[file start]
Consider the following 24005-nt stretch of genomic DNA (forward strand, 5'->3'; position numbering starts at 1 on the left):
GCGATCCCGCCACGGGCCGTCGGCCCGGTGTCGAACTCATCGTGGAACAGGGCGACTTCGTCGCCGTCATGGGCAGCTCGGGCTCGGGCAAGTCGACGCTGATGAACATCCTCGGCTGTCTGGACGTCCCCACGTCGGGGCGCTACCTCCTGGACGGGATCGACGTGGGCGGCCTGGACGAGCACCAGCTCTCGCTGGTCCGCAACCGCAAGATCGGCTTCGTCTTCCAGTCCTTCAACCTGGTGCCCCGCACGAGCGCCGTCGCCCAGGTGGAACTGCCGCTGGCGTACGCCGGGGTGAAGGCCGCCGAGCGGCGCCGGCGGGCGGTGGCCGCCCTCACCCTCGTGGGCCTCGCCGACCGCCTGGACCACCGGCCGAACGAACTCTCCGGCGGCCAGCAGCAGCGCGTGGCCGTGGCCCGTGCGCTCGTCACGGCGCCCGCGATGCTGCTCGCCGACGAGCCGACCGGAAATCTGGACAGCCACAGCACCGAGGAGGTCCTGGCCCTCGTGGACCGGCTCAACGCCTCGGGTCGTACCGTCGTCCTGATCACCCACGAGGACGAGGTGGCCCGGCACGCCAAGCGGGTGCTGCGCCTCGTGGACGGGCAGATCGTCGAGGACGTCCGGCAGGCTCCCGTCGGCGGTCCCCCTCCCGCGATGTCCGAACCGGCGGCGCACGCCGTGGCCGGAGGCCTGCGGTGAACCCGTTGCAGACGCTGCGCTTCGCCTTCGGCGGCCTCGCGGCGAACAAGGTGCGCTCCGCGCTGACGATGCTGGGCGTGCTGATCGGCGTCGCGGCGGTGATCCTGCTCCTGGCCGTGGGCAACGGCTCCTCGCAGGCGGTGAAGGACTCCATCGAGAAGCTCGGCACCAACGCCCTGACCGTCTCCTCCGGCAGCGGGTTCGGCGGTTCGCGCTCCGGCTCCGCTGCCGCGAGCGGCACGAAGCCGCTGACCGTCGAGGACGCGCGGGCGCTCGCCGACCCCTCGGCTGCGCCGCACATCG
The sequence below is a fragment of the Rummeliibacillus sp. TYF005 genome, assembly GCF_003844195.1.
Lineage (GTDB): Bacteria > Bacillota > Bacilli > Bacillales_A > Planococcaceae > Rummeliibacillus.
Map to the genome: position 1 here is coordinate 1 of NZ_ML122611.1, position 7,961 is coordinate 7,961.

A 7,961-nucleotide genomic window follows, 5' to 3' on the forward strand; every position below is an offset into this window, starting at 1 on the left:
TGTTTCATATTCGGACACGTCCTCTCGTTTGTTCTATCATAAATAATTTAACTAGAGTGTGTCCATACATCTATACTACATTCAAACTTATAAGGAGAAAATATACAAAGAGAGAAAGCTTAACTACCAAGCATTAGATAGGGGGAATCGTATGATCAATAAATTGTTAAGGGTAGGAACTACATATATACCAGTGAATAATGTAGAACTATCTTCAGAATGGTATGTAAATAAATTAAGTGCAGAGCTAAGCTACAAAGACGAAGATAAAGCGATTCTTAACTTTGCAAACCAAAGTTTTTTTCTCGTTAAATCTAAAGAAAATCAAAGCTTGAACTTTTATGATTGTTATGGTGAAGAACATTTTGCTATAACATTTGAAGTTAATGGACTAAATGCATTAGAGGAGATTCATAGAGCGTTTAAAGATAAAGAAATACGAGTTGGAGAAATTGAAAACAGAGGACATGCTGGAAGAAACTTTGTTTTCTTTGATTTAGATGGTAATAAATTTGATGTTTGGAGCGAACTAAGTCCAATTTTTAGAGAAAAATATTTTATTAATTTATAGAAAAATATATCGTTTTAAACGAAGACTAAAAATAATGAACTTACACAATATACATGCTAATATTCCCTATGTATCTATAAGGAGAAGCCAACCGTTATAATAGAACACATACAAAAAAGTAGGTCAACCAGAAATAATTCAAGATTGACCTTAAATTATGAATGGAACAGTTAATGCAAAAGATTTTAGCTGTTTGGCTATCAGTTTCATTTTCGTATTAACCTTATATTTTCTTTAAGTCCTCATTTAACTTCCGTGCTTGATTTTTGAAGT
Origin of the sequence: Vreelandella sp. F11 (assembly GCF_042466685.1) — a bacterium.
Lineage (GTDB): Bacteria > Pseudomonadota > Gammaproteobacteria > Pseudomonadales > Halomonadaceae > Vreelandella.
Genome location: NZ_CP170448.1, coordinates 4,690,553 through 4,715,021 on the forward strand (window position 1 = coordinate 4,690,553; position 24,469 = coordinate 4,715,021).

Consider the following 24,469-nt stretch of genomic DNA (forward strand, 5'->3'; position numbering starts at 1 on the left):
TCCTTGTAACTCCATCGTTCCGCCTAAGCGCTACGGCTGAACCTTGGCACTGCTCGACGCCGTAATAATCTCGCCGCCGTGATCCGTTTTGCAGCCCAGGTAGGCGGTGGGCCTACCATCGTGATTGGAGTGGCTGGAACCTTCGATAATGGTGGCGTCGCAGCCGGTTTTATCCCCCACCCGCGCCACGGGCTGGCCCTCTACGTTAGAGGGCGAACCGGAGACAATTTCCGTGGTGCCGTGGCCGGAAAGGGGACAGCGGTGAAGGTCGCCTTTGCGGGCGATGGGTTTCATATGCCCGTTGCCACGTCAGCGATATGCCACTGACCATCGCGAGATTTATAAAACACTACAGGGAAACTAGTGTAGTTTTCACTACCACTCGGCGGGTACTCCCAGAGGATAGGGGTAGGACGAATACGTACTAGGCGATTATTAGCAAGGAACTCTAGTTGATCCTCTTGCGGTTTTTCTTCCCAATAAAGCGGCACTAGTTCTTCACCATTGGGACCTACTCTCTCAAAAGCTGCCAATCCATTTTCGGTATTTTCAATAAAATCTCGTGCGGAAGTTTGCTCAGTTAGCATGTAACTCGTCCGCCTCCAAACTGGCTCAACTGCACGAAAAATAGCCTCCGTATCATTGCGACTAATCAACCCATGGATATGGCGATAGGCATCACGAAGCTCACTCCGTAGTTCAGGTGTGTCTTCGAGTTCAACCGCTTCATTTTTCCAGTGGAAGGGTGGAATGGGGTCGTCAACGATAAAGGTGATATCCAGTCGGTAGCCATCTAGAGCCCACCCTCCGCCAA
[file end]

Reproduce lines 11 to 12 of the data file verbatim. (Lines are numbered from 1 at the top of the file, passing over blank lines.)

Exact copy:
Consider the following 24,469-nt stretch of genomic DNA (forward strand, 5'->3'; position numbering starts at 1 on the left):
TCCTTGTAACTCCATCGTTCCGCCTAAGCGCTACGGCTGAACCTTGGCACTGCTCGACGCCGTAATAATCTCGCCGCCGTGATCCGTTTTGCAGCCCAGGTAGGCGGTGGGCCTACCATCGTGATTGGAGTGGCTGGAACCTTCGATAATGGTGGCGTCGCAGCCGGTTTTATCCCCCACCCGCGCCACGGGCTGGCCCTCTACGTTAGAGGGCGAACCGGAGACAATTTCCGTGGTGCCGTGGCCGGAAAGGGGACAGCGGTGAAGGTCGCCTTTGCGGGCGATGGGTTTCATATGCCCGTTGCCACGTCAGCGATATGCCACTGACCATCGCGAGATTTATAAAACACTACAGGGAAACTAGTGTAGTTTTCACTACCACTCGGCGGGTACTCCCAGAGGATAGGGGTAGGACGAATACGTACTAGGCGATTATTAGCAAGGAACTCTAGTTGATCCTCTTGCGGTTTTTCTTCCCAATAAAGCGGCACTAGTTCTTCACCATTGGGACCTACTCTCTCAAAAGCTGCCAATCCATTTTCGGTATTTTCAATAAAATCTCGTGCGGAAGTTTGCTCAGTTAGCATGTAACTCGTCCGCCTCCAAACTGGCTCAACTGCACGAAAAATAGCCTCCGTATCATTGCGACTAATCAACCCATGGATATGGCGATAGGCATCACGAAGCTCACTCCGTAGTTCAGGTGTGTCTTCGAGTTCAACCGCTTCATTTTTCCAGTGGAAGGGTGGAATGGGGTCGTCAACGATAAAGGTGATATCCAGTCGGTAGCCATCTAGAGCCCACCCTCCGCCAA